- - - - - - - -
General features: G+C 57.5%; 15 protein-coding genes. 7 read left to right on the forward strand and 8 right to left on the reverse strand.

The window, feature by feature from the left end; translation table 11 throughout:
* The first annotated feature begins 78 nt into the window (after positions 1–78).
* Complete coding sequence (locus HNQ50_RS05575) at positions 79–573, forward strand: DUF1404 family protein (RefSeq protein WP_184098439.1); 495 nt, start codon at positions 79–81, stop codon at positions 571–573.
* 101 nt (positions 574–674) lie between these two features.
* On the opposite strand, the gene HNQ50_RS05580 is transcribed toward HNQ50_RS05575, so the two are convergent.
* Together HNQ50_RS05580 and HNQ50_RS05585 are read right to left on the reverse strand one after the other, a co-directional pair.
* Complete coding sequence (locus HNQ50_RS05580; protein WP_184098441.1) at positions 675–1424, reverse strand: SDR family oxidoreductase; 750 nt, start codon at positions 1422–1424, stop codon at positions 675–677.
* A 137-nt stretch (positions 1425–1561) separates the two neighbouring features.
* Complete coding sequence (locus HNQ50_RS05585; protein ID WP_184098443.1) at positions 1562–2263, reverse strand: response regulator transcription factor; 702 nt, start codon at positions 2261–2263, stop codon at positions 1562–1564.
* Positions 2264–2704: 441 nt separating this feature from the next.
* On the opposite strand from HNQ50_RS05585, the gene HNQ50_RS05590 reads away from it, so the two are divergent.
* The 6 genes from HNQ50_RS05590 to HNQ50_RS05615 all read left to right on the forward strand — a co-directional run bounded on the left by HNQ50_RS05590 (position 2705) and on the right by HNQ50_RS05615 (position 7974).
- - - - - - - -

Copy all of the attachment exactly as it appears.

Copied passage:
General features: G+C 57.5%; 15 protein-coding genes. 7 read left to right on the forward strand and 8 right to left on the reverse strand.

The window, feature by feature from the left end; translation table 11 throughout:
* The first annotated feature begins 78 nt into the window (after positions 1–78).
* Complete coding sequence (locus HNQ50_RS05575) at positions 79–573, forward strand: DUF1404 family protein (RefSeq protein WP_184098439.1); 495 nt, start codon at positions 79–81, stop codon at positions 571–573.
* 101 nt (positions 574–674) lie between these two features.
* On the opposite strand, the gene HNQ50_RS05580 is transcribed toward HNQ50_RS05575, so the two are convergent.
* Together HNQ50_RS05580 and HNQ50_RS05585 are read right to left on the reverse strand one after the other, a co-directional pair.
* Complete coding sequence (locus HNQ50_RS05580; protein WP_184098441.1) at positions 675–1424, reverse strand: SDR family oxidoreductase; 750 nt, start codon at positions 1422–1424, stop codon at positions 675–677.
* A 137-nt stretch (positions 1425–1561) separates the two neighbouring features.
* Complete coding sequence (locus HNQ50_RS05585; protein ID WP_184098443.1) at positions 1562–2263, reverse strand: response regulator transcription factor; 702 nt, start codon at positions 2261–2263, stop codon at positions 1562–1564.
* Positions 2264–2704: 441 nt separating this feature from the next.
* On the opposite strand from HNQ50_RS05585, the gene HNQ50_RS05590 reads away from it, so the two are divergent.
* The 6 genes from HNQ50_RS05590 to HNQ50_RS05615 all read left to right on the forward strand — a co-directional run bounded on the left by HNQ50_RS05590 (position 2705) and on the right by HNQ50_RS05615 (position 7974).